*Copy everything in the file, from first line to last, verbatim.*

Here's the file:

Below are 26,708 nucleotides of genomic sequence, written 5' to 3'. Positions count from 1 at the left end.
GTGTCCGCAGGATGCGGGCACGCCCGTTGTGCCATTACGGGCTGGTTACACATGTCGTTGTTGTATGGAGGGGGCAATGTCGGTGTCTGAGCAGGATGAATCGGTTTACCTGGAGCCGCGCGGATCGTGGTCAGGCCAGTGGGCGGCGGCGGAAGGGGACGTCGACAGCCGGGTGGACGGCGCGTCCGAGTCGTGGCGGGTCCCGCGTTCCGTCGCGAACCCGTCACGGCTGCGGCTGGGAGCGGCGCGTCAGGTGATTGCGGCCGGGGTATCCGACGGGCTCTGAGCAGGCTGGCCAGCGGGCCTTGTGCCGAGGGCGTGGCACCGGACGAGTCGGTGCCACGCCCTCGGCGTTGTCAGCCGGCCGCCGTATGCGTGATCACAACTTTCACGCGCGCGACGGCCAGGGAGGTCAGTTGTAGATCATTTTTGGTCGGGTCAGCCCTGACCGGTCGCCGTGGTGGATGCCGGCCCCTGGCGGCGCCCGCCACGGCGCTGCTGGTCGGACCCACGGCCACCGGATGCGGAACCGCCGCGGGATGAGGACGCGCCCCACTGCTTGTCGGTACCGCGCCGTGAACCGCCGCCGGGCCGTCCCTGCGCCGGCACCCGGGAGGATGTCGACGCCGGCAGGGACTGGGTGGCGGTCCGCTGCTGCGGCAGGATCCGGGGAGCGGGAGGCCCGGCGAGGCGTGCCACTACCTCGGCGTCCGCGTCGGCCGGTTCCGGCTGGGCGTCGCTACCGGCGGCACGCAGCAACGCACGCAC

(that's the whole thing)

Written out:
Below are 26,708 nucleotides of genomic sequence, written 5' to 3'. Positions count from 1 at the left end.
GTGTCCGCAGGATGCGGGCACGCCCGTTGTGCCATTACGGGCTGGTTACACATGTCGTTGTTGTATGGAGGGGGCAATGTCGGTGTCTGAGCAGGATGAATCGGTTTACCTGGAGCCGCGCGGATCGTGGTCAGGCCAGTGGGCGGCGGCGGAAGGGGACGTCGACAGCCGGGTGGACGGCGCGTCCGAGTCGTGGCGGGTCCCGCGTTCCGTCGCGAACCCGTCACGGCTGCGGCTGGGAGCGGCGCGTCAGGTGATTGCGGCCGGGGTATCCGACGGGCTCTGAGCAGGCTGGCCAGCGGGCCTTGTGCCGAGGGCGTGGCACCGGACGAGTCGGTGCCACGCCCTCGGCGTTGTCAGCCGGCCGCCGTATGCGTGATCACAACTTTCACGCGCGCGACGGCCAGGGAGGTCAGTTGTAGATCATTTTTGGTCGGGTCAGCCCTGACCGGTCGCCGTGGTGGATGCCGGCCCCTGGCGGCGCCCGCCACGGCGCTGCTGGTCGGACCCACGGCCACCGGATGCGGAACCGCCGCGGGATGAGGACGCGCCCCACTGCTTGTCGGTACCGCGCCGTGAACCGCCGCCGGGCCGTCCCTGCGCCGGCACCCGGGAGGATGTCGACGCCGGCAGGGACTGGGTGGCGGTCCGCTGCTGCGGCAGGATCCGGGGAGCGGGAGGCCCGGCGAGGCGTGCCACTACCTCGGCGTCCGCGTCGGCCGGTTCCGGCTGGGCGTCGCTACCGGCGGCACGCAGCAACGCACGCAC